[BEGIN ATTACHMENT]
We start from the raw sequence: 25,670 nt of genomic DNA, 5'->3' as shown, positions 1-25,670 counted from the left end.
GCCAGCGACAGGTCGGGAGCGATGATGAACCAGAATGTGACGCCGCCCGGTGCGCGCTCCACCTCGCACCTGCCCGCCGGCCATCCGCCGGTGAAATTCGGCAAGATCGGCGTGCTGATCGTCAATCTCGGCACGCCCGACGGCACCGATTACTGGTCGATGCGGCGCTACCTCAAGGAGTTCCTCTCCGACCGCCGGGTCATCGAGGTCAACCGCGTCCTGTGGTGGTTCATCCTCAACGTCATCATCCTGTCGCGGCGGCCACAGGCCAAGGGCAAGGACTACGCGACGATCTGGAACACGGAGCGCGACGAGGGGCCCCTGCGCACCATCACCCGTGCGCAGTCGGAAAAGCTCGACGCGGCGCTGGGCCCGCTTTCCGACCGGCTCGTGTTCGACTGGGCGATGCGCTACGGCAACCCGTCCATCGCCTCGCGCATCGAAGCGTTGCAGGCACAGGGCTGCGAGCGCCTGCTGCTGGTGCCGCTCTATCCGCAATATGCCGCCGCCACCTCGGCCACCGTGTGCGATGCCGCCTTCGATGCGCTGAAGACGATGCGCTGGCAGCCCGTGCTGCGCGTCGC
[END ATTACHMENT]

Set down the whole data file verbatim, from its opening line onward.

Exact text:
We start from the raw sequence: 25,670 nt of genomic DNA, 5'->3' as shown, positions 1-25,670 counted from the left end.
GCCAGCGACAGGTCGGGAGCGATGATGAACCAGAATGTGACGCCGCCCGGTGCGCGCTCCACCTCGCACCTGCCCGCCGGCCATCCGCCGGTGAAATTCGGCAAGATCGGCGTGCTGATCGTCAATCTCGGCACGCCCGACGGCACCGATTACTGGTCGATGCGGCGCTACCTCAAGGAGTTCCTCTCCGACCGCCGGGTCATCGAGGTCAACCGCGTCCTGTGGTGGTTCATCCTCAACGTCATCATCCTGTCGCGGCGGCCACAGGCCAAGGGCAAGGACTACGCGACGATCTGGAACACGGAGCGCGACGAGGGGCCCCTGCGCACCATCACCCGTGCGCAGTCGGAAAAGCTCGACGCGGCGCTGGGCCCGCTTTCCGACCGGCTCGTGTTCGACTGGGCGATGCGCTACGGCAACCCGTCCATCGCCTCGCGCATCGAAGCGTTGCAGGCACAGGGCTGCGAGCGCCTGCTGCTGGTGCCGCTCTATCCGCAATATGCCGCCGCCACCTCGGCCACCGTGTGCGATGCCGCCTTCGATGCGCTGAAGACGATGCGCTGGCAGCCCGTGCTGCGCGTCGC